The eventual fall of all empires was a notion brought up earlier by Dionysius of Halicarnassus who had anticipated Rome's eventual collapse after the defeat of her rivals  (Assyria, Macedonia, Persia). The iconic Italian historian Machiavelli commented on the recurrent themes between "order" and "disorder" within contemporary Italian states between 1434-1494:
..when states have arrived at their greatest perfection, they soon begin to decline. In the same manner, having been reduced by disorder and sunk to their utmost state of depression, unable to descend lower, they, of necessity, reascend, and thus from good they gradually decline to evil and from evil mount up to good.
Machiavelli accounts for this oscillation by arguing that virtù (valor and political effectiveness) produces peace, peace brings idleness (ozio), idleness disorder, and disorder rovina (ruin). In turn, from rovina springs order, from order virtù, and from this, glory and good fortune.

This post can go on forever. To paraphrase Mark Twain; history does not repeat itself. Not exactly, anyways. But it does rhyme. I'll conclude by sharing one of my favourite cartoons on the topic. Let me know what you think in the comment section below!


Popular posts from this blog

Vintage Maps of the Arabian Peninsula

Some rather old maps of the Arabian peninsula, details under each respective map.

Embedded text: This map of the Arabian Peninsula, published in 1720, shows Arabia Felix, Arabia Deserta, and Arabia Petraea. Other regions included are Palestine, Mesopotamia, Chaldea, Persia, Aegyptus, and Aethiopia. A large number of towns are shown. The title cartouche includes nine vignette coins. The tribal and town names on the map are those used by Ptolemy. Some are used more than once, with variations. Thus “Indicara,” “Iacara,” “Ichara,” and “Aphana” all could indicate the same place: the spot where Alexander the Great intended to build a capital on an island in the Arabian Gulf, enabling him to control the trade of the region and extend his empire (a scheme that he was unable to accomplish before he died).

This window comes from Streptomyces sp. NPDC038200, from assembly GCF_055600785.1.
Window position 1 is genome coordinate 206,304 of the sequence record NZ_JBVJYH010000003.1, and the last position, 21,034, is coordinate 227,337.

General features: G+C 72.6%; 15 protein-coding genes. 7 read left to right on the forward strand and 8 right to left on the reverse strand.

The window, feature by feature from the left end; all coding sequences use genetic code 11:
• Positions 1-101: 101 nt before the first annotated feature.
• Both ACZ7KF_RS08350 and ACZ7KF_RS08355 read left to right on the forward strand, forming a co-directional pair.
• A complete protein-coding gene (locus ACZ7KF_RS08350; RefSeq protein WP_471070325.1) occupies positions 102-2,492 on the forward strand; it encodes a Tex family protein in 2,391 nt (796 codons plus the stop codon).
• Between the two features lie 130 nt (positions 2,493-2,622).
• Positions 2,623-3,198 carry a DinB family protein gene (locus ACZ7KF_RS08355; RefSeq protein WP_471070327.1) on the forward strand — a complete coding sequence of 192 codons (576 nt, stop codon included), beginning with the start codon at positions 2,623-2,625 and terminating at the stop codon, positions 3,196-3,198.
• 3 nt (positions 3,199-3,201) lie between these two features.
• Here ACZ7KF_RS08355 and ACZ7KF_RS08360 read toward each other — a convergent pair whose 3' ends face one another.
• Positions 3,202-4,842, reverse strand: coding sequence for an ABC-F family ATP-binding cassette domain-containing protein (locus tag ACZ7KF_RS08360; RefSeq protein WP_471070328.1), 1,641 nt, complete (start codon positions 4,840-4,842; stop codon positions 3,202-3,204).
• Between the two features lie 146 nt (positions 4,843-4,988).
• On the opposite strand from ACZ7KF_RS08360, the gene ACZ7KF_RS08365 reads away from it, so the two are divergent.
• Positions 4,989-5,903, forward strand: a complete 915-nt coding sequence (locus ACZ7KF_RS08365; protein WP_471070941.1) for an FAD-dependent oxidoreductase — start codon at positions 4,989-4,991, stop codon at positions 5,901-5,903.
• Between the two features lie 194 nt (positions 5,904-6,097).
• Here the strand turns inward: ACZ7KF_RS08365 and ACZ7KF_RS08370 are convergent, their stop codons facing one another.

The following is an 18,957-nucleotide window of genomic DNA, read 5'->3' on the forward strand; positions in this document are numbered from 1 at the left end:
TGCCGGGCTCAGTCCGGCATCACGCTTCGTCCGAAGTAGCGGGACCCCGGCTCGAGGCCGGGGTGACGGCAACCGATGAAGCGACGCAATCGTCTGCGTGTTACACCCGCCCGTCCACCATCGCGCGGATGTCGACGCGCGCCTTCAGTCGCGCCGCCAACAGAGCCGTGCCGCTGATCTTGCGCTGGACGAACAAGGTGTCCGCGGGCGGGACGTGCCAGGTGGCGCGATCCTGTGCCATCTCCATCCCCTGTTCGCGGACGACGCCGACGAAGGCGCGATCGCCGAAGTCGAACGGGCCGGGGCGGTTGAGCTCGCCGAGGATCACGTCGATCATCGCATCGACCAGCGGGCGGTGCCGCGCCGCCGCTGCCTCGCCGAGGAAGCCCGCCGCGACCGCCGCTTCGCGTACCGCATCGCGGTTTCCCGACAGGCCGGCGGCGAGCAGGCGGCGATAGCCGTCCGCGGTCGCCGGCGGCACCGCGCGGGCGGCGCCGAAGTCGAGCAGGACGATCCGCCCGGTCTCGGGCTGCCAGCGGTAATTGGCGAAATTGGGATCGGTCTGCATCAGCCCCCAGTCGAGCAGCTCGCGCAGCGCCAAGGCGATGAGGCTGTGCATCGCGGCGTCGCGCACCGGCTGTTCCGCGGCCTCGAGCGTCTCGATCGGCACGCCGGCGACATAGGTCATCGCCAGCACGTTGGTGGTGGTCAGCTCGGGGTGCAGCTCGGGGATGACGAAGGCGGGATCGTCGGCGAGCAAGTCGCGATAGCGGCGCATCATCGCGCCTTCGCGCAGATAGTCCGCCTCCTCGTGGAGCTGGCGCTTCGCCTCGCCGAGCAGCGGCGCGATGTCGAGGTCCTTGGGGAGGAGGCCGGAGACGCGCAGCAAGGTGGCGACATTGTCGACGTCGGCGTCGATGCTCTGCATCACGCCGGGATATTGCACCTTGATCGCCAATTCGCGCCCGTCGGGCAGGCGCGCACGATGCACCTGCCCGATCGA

Archeological research suggests that this place was Failakah Island in present-day Kuwait, although some historians place it at Abu Ali Island. The map shows a peninsula near pres…

Bahrain - Old Photographs (Part I)

Below is a collection of stunning old photographs of Bahrain taken in the 20th century. I'll try to input as many captions as I can. Enjoy!

(The vast majority of these photographs were taken prior to the 1960s, by which time their copyright expired and is now in the public domain, as stated in Legislative Decree No. 10 of June 7, 1993 in respect of Copyright Law)

Why was King John the most unpopular monarch in English History ?

The title of this post is self-explanatory. And here's why John (reigned from 1199-1216) was so unpopular:

Under his reign, the English lost the land of Normandy to the French (Normandy had been under English control since the time of William the Conqueror). In fact, he was nicknamed "Lackland" because of this.
He was excommunicated from the Church by the Pope in 1209 (this made him even more unpopular)
His fiscal policies: He made people pay very high taxes 
John was a very bad fighter (he was nicknamed "Softsword" too!), and in those times, a bad warrior made a bad king.
John murdered his own nephew for fear of him leading a rebellion against John.
The barons (who were Normans) revolted against him because of the above reasons, and after deciding that he was a bad king (especially after realizing how he spent tax money).
Perhaps the most significant of all his failures (and the most humourous), he lost the original Crown Jewels in a swamp, in Eastern England. But, i…